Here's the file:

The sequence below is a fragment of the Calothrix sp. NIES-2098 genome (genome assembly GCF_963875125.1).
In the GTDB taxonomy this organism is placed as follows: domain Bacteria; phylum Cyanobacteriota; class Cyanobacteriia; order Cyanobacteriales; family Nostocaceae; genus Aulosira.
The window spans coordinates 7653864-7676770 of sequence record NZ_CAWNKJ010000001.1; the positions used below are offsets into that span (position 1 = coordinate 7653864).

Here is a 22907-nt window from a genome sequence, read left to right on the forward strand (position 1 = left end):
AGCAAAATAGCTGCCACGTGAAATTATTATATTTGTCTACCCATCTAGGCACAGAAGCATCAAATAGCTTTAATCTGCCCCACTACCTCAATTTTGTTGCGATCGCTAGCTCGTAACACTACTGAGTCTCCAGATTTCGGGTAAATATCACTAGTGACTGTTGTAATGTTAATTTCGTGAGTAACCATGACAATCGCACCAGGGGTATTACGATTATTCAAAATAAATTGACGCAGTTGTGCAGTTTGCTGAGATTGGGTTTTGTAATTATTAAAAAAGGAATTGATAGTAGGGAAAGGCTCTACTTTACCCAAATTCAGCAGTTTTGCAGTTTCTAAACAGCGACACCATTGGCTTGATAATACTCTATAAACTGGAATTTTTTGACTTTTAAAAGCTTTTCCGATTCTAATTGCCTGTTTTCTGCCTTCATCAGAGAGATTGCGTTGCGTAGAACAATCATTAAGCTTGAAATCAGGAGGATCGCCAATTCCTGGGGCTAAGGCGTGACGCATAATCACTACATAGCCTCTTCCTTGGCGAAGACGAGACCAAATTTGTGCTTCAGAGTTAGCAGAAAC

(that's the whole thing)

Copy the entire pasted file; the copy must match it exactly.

The sequence below is a fragment of the Calothrix sp. NIES-2098 genome (genome assembly GCF_963875125.1).
In the GTDB taxonomy this organism is placed as follows: domain Bacteria; phylum Cyanobacteriota; class Cyanobacteriia; order Cyanobacteriales; family Nostocaceae; genus Aulosira.
The window spans coordinates 7653864-7676770 of sequence record NZ_CAWNKJ010000001.1; the positions used below are offsets into that span (position 1 = coordinate 7653864).

Here is a 22907-nt window from a genome sequence, read left to right on the forward strand (position 1 = left end):
AGCAAAATAGCTGCCACGTGAAATTATTATATTTGTCTACCCATCTAGGCACAGAAGCATCAAATAGCTTTAATCTGCCCCACTACCTCAATTTTGTTGCGATCGCTAGCTCGTAACACTACTGAGTCTCCAGATTTCGGGTAAATATCACTAGTGACTGTTGTAATGTTAATTTCGTGAGTAACCATGACAATCGCACCAGGGGTATTACGATTATTCAAAATAAATTGACGCAGTTGTGCAGTTTGCTGAGATTGGGTTTTGTAATTATTAAAAAAGGAATTGATAGTAGGGAAAGGCTCTACTTTACCCAAATTCAGCAGTTTTGCAGTTTCTAAACAGCGACACCATTGGCTTGATAATACTCTATAAACTGGAATTTTTTGACTTTTAAAAGCTTTTCCGATTCTAATTGCCTGTTTTCTGCCTTCATCAGAGAGATTGCGTTGCGTAGAACAATCATTAAGCTTGAAATCAGGAGGATCGCCAATTCCTGGGGCTAAGGCGTGACGCATAATCACTACATAGCCTCTTCCTTGGCGAAGACGAGACCAAATTTGTGCTTCAGAGTTAGCAGAAAC